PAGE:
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Have you ever wondered why shoes hanging on a power line don’t get fried? Now you can get answers to these and all your energy-related questions. Just Ask an Expert!

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Answer: A circuit is a closed path or loop that is needed for electricity to flow. Electricity flows when a circuit is closed (that is, the circle is complete), and will not flow when a circuit is open. You can access a circuit-building activity experiment on our website here.

Answer: California condors almost went extinct because they have a slow rate of reproduction and many adult condors were killed through contact with power lines. Condors have a nearly 10-foot wingspan, making it easy for them to bridge between two power lines or to touch a power line and pole at the same time—both of which can be deadly. Learn more about how a training program that taught condors to avoid power poles in the World of Wires section of this website.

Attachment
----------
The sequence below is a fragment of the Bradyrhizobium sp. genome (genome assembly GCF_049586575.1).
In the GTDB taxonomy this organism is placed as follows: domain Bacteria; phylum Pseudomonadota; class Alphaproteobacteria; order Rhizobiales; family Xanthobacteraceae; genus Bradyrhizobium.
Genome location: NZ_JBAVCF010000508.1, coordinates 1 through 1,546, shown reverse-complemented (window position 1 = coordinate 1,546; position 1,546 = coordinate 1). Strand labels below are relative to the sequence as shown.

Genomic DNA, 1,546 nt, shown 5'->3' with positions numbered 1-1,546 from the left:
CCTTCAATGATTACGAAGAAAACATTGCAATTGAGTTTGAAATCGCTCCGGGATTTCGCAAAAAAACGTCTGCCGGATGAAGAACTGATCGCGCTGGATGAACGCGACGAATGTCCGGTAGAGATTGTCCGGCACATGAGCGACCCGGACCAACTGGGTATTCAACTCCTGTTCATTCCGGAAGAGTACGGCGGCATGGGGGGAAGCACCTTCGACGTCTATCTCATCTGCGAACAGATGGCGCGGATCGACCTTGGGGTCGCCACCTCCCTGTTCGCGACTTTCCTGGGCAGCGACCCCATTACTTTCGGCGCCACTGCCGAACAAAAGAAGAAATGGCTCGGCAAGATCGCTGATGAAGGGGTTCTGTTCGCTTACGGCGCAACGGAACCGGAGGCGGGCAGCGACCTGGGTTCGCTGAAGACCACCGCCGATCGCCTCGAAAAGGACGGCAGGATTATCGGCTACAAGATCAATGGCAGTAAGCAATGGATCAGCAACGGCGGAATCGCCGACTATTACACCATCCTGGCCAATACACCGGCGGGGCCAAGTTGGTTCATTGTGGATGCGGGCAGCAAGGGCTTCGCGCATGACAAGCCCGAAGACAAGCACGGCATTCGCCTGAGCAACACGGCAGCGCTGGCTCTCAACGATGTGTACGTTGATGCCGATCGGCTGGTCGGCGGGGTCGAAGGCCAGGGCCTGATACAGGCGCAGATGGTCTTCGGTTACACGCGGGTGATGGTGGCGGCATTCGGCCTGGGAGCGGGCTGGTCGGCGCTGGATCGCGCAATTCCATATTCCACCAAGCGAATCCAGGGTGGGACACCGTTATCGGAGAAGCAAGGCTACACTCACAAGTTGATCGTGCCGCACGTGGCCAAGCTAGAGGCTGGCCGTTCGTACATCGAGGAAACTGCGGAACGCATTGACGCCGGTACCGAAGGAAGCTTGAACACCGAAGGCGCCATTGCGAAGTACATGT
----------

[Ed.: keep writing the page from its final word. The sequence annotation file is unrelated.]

Answer: Climbing a tree near a power line is super dangerous! I’m afraid you’ll need to stop climbing your favorite tree, and find a new one to climb that is located far away from power lines. To learn more about this, read the section on the dangers of trees and powerlines on this website.

Answer: Another student named Will asked this question a while back – if you click on See More Questions at the bottom of this page you can find it. But for convenience, I’ve provided my answer again.

Shoes hanging on a power line don’t get burned for the same reason that birds standing on a power line don’t get shocked: they don’t give electricity a path to the ground, so electricity stays in the line and does not go through them. But if the shoes were to touch a power line and a power pole at the same time, they would provide a path to the ground and would get blasted with electric current. It wouldn’t be pretty!

By the way, if you ever see someone throwing shoes up onto a line, tell them to stop! The shoes can damage the power line, or someone trying to get the shoes down could be seriously shocked or even killed.